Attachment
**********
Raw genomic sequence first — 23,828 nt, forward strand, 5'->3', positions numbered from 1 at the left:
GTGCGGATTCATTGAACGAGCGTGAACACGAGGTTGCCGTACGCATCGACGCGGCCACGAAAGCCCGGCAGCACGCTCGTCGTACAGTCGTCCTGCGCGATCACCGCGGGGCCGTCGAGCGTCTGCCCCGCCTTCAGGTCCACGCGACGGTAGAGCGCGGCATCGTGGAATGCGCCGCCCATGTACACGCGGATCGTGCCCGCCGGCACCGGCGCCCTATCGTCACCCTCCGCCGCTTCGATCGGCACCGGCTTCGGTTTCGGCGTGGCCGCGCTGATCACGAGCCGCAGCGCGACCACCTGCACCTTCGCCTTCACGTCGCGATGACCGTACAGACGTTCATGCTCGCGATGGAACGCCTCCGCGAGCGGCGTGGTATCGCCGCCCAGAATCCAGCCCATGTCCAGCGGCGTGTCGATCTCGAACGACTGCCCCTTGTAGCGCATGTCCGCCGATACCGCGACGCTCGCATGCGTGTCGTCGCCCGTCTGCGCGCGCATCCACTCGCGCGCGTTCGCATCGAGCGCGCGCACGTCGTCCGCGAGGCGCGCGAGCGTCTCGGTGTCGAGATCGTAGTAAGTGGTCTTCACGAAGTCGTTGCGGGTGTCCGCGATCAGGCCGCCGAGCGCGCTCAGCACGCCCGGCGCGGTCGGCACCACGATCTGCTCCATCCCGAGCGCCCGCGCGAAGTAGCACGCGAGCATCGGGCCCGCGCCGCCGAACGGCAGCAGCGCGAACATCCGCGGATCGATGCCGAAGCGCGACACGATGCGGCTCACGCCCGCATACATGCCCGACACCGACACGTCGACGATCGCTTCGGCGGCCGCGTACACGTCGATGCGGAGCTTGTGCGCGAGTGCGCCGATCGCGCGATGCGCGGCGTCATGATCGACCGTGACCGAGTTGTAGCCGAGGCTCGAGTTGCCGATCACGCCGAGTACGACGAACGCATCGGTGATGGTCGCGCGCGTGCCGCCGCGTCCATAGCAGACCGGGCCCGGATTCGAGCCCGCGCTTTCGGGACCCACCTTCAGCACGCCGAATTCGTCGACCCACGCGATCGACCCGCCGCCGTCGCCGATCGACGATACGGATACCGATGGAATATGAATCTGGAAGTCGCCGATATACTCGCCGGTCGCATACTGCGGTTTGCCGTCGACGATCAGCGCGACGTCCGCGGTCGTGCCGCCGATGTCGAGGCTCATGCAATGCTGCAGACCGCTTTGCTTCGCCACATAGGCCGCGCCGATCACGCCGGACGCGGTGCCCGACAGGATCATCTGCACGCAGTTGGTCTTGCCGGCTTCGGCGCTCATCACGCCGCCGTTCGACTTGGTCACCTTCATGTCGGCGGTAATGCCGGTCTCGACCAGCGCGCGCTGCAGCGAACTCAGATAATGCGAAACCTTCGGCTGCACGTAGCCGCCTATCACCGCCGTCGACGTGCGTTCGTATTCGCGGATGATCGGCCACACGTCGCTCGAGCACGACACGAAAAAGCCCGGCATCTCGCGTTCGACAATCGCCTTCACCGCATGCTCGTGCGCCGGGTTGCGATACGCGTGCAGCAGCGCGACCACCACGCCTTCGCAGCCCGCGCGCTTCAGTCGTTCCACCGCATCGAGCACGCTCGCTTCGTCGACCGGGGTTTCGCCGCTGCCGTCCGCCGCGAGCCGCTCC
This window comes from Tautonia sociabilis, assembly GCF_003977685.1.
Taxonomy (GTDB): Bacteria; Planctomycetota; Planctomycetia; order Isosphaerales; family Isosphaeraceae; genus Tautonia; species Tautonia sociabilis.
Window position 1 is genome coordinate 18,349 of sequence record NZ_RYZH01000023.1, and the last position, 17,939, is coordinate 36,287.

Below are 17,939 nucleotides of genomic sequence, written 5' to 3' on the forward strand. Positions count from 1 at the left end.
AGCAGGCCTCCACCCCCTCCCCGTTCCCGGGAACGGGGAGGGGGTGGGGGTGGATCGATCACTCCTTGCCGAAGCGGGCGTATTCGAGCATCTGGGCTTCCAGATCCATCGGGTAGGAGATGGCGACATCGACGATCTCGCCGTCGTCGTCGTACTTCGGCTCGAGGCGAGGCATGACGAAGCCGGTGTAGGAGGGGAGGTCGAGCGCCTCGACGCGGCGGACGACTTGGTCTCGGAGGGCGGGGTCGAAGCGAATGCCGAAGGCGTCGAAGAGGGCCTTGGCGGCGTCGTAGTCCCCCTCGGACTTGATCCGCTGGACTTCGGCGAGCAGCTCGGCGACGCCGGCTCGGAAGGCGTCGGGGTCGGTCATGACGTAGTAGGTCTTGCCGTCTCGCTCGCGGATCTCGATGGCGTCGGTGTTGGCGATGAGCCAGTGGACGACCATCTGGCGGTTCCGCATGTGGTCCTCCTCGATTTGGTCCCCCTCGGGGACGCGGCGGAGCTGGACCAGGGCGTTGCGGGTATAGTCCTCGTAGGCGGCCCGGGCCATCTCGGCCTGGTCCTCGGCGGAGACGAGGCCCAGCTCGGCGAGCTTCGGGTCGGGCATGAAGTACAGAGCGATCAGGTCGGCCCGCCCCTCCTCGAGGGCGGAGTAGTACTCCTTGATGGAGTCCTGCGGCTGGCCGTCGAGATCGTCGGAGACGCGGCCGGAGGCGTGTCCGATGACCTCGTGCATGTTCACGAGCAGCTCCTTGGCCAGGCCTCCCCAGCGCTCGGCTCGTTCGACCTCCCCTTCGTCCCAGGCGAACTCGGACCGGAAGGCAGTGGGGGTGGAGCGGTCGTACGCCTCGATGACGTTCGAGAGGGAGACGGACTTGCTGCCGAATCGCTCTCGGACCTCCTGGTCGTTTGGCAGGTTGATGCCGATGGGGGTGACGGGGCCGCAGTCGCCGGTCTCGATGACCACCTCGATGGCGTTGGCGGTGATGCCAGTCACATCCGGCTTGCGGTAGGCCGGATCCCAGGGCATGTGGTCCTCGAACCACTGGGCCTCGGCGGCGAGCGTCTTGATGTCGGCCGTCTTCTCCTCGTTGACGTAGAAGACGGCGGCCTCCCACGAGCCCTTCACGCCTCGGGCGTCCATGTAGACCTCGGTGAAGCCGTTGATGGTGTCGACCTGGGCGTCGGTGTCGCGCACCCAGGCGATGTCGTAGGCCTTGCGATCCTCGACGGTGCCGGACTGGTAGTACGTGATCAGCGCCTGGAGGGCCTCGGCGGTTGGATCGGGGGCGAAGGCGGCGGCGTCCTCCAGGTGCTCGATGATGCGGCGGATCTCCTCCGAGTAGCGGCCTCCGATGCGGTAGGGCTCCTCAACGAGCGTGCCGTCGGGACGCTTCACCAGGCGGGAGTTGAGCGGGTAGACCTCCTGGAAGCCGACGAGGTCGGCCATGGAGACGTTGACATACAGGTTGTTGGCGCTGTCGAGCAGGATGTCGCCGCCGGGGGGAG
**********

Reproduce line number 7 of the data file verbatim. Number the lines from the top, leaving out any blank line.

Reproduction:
AGCAGGCCTCCACCCCCTCCCCGTTCCCGGGAACGGGGAGGGGGTGGGGGTGGATCGATCACTCCTTGCCGAAGCGGGCGTATTCGAGCATCTGGGCTTCCAGATCCATCGGGTAGGAGATGGCGACATCGACGATCTCGCCGTCGTCGTCGTACTTCGGCTCGAGGCGAGGCATGACGAAGCCGGTGTAGGAGGGGAGGTCGAGCGCCTCGACGCGGCGGACGACTTGGTCTCGGAGGGCGGGGTCGAAGCGAATGCCGAAGGCGTCGAAGAGGGCCTTGGCGGCGTCGTAGTCCCCCTCGGACTTGATCCGCTGGACTTCGGCGAGCAGCTCGGCGACGCCGGCTCGGAAGGCGTCGGGGTCGGTCATGACGTAGTAGGTCTTGCCGTCTCGCTCGCGGATCTCGATGGCGTCGGTGTTGGCGATGAGCCAGTGGACGACCATCTGGCGGTTCCGCATGTGGTCCTCCTCGATTTGGTCCCCCTCGGGGACGCGGCGGAGCTGGACCAGGGCGTTGCGGGTATAGTCCTCGTAGGCGGCCCGGGCCATCTCGGCCTGGTCCTCGGCGGAGACGAGGCCCAGCTCGGCGAGCTTCGGGTCGGGCATGAAGTACAGAGCGATCAGGTCGGCCCGCCCCTCCTCGAGGGCGGAGTAGTACTCCTTGATGGAGTCCTGCGGCTGGCCGTCGAGATCGTCGGAGACGCGGCCGGAGGCGTGTCCGATGACCTCGTGCATGTTCACGAGCAGCTCCTTGGCCAGGCCTCCCCAGCGCTCGGCTCGTTCGACCTCCCCTTCGTCCCAGGCGAACTCGGACCGGAAGGCAGTGGGGGTGGAGCGGTCGTACGCCTCGATGACGTTCGAGAGGGAGACGGACTTGCTGCCGAATCGCTCTCGGACCTCCTGGTCGTTTGGCAGGTTGATGCCGATGGGGGTGACGGGGCCGCAGTCGCCGGTCTCGATGACCACCTCGATGGCGTTGGCGGTGATGCCAGTCACATCCGGCTTGCGGTAGGCCGGATCCCAGGGCATGTGGTCCTCGAACCACTGGGCCTCGGCGGCGAGCGTCTTGATGTCGGCCGTCTTCTCCTCGTTGACGTAGAAGACGGCGGCCTCCCACGAGCCCTTCACGCCTCGGGCGTCCATGTAGACCTCGGTGAAGCCGTTGATGGTGTCGACCTGGGCGTCGGTGTCGCGCACCCAGGCGATGTCGTAGGCCTTGCGATCCTCGACGGTGCCGGACTGGTAGTACGTGATCAGCGCCTGGAGGGCCTCGGCGGTTGGATCGGGGGCGAAGGCGGCGGCGTCCTCCAGGTGCTCGATGATGCGGCGGATCTCCTCCGAGTAGCGGCCTCCGATGCGGTAGGGCTCCTCAACGAGCGTGCCGTCGGGACGCTTCACCAGGCGGGAGTTGAGCGGGTAGACCTCCTGGAAGCCGACGAGGTCGGCCATGGAGACGTTGACATACAGGTTGTTGGCGCTGTCGAGCAGGATGTCGCCGCCGGGGGGAG